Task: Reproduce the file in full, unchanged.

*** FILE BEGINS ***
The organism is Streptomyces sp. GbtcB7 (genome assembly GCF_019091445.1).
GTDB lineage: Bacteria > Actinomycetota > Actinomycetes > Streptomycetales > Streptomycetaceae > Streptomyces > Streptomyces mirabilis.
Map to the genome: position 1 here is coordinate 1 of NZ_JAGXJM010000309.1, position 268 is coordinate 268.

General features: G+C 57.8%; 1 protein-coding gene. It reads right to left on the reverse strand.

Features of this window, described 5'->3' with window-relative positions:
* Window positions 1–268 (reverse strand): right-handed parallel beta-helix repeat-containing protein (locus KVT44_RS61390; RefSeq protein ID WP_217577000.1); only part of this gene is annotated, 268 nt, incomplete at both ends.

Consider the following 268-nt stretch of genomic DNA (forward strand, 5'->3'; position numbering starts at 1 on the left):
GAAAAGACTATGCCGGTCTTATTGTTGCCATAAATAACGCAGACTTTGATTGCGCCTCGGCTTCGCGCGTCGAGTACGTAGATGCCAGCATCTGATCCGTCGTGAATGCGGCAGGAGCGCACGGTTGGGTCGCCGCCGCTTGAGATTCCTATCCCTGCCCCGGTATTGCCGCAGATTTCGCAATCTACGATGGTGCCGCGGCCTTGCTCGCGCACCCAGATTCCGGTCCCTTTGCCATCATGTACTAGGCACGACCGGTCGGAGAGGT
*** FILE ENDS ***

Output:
The organism is Streptomyces sp. GbtcB7 (genome assembly GCF_019091445.1).
GTDB lineage: Bacteria > Actinomycetota > Actinomycetes > Streptomycetales > Streptomycetaceae > Streptomyces > Streptomyces mirabilis.
Map to the genome: position 1 here is coordinate 1 of NZ_JAGXJM010000309.1, position 268 is coordinate 268.

General features: G+C 57.8%; 1 protein-coding gene. It reads right to left on the reverse strand.

Features of this window, described 5'->3' with window-relative positions:
* Window positions 1–268 (reverse strand): right-handed parallel beta-helix repeat-containing protein (locus KVT44_RS61390; RefSeq protein ID WP_217577000.1); only part of this gene is annotated, 268 nt, incomplete at both ends.

Consider the following 268-nt stretch of genomic DNA (forward strand, 5'->3'; position numbering starts at 1 on the left):
GAAAAGACTATGCCGGTCTTATTGTTGCCATAAATAACGCAGACTTTGATTGCGCCTCGGCTTCGCGCGTCGAGTACGTAGATGCCAGCATCTGATCCGTCGTGAATGCGGCAGGAGCGCACGGTTGGGTCGCCGCCGCTTGAGATTCCTATCCCTGCCCCGGTATTGCCGCAGATTTCGCAATCTACGATGGTGCCGCGGCCTTGCTCGCGCACCCAGATTCCGGTCCCTTTGCCATCATGTACTAGGCACGACCGGTCGGAGAGGT